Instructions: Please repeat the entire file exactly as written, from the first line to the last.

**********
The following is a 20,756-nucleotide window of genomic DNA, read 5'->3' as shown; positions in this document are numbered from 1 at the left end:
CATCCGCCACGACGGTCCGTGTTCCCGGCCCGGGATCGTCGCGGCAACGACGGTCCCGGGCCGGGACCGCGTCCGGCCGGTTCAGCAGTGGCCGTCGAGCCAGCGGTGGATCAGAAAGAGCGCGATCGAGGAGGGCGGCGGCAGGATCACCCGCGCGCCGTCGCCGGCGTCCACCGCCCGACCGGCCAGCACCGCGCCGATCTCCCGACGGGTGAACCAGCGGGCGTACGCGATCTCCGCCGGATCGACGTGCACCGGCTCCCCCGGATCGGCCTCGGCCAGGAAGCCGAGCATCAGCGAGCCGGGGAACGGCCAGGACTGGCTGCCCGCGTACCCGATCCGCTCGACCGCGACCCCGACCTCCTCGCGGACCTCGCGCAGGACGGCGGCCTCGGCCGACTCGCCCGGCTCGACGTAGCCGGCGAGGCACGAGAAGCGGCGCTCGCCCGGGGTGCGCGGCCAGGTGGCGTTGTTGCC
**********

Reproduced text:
The following is a 20,756-nucleotide window of genomic DNA, read 5'->3' as shown; positions in this document are numbered from 1 at the left end:
CATCCGCCACGACGGTCCGTGTTCCCGGCCCGGGATCGTCGCGGCAACGACGGTCCCGGGCCGGGACCGCGTCCGGCCGGTTCAGCAGTGGCCGTCGAGCCAGCGGTGGATCAGAAAGAGCGCGATCGAGGAGGGCGGCGGCAGGATCACCCGCGCGCCGTCGCCGGCGTCCACCGCCCGACCGGCCAGCACCGCGCCGATCTCCCGACGGGTGAACCAGCGGGCGTACGCGATCTCCGCCGGATCGACGTGCACCGGCTCCCCCGGATCGGCCTCGGCCAGGAAGCCGAGCATCAGCGAGCCGGGGAACGGCCAGGACTGGCTGCCCGCGTACCCGATCCGCTCGACCGCGACCCCGACCTCCTCGCGGACCTCGCGCAGGACGGCGGCCTCGGCCGACTCGCCCGGCTCGACGTAGCCGGCGAGGCACGAGAAGCGGCGCTCGCCCGGGGTGCGCGGCCAGGTGGCGTTGTTGCC